A fascinating image of a bright dot gleaming in the middle of a desert on Earth was shared by an astronaut on board the International Space Station.
While astronauts orbiting Earth at night can view bright city lights, during the day it is much more unusual to detect bright spots above the Earth. Samantha Cristoforetti, 45, of the European Space Agency, was the first to observe such a phenomenon, and she took to Twitter to share photos and provide some background on the phenomenon’s beginnings.
This is a very interesting sight!” The Negev desert has a new sparkling dot… the Italian astronaut tweeted on Thursday. It’s really weird to see man-made lights throughout the day!
A concentrated solar power plant is one method of harnessing the sun’s regenerative rays. With the largest solar power tower in the world!” she said.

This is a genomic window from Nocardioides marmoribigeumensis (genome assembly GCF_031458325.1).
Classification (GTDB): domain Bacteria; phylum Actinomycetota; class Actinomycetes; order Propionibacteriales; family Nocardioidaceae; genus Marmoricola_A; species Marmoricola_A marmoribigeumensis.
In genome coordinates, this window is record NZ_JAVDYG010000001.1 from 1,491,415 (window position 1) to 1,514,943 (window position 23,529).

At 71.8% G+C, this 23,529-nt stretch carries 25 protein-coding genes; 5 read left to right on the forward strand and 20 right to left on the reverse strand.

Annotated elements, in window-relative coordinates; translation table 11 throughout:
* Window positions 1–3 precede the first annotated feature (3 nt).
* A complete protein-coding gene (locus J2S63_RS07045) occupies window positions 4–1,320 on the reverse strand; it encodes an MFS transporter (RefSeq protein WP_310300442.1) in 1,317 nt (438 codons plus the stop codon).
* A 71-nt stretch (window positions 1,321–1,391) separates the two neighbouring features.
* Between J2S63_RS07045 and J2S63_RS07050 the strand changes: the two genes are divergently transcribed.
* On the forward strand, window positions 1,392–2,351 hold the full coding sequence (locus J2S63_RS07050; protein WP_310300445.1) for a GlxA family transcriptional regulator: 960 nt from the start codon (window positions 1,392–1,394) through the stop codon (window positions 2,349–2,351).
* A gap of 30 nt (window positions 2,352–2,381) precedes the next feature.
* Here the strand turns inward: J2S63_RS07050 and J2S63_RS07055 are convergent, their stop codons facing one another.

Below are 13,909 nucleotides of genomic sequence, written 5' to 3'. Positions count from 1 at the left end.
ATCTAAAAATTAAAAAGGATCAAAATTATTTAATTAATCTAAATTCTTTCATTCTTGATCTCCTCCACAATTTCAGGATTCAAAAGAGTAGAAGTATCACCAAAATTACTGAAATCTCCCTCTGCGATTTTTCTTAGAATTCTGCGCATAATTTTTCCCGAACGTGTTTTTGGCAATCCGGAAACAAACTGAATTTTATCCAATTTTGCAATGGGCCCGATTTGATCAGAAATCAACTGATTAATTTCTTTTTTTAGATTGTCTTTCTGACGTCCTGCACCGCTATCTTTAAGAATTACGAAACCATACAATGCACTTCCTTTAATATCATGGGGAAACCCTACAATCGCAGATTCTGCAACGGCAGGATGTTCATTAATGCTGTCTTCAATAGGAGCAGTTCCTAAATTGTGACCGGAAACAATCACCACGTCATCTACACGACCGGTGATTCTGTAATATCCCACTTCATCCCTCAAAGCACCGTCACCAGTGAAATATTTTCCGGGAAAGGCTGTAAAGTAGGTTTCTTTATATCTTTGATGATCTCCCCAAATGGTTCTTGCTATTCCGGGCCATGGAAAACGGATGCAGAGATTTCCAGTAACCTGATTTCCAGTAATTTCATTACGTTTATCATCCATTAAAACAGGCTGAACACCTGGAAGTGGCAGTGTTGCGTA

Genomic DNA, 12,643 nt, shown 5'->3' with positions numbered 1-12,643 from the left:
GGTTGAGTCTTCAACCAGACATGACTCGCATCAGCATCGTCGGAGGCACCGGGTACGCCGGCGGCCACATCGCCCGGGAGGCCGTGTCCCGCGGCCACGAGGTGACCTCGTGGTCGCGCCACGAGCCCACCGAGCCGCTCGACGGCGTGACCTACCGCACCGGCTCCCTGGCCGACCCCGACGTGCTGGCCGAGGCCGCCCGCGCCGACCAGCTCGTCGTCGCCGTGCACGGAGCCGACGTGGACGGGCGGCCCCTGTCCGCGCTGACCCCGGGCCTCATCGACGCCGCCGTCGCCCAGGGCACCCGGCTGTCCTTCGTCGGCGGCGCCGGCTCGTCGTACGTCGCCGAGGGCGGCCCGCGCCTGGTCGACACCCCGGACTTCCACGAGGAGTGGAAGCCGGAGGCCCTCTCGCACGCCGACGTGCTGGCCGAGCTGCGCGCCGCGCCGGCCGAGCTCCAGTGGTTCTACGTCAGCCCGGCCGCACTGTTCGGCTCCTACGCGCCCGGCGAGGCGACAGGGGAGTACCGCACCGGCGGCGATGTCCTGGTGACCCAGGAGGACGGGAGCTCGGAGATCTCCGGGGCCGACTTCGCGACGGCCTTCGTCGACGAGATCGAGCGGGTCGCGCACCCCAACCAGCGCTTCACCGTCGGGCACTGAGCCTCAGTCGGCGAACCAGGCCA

Ashalim Solar Thermal Power Station in Israel’s Negev desert employs mirrors to concentrate sunlight onto a tower 820 feet tall, which is the source of the bright dot, as explained by Cristoforetti. Considered to be among the world’s tallest solar power towers.
The ESA astronaut’s tweet, which features a breathtaking image of Earth from orbit, has gone viral on the microblogging platform, garnering thousands of ‘likes.’ Also included in Cristoforetti’s article was the hashtag #MissionMinerva.
Cristoforetti’s second trip to the ISS is called Minerva. In 2014, for Mission Futura, she took her maiden flight to the Station.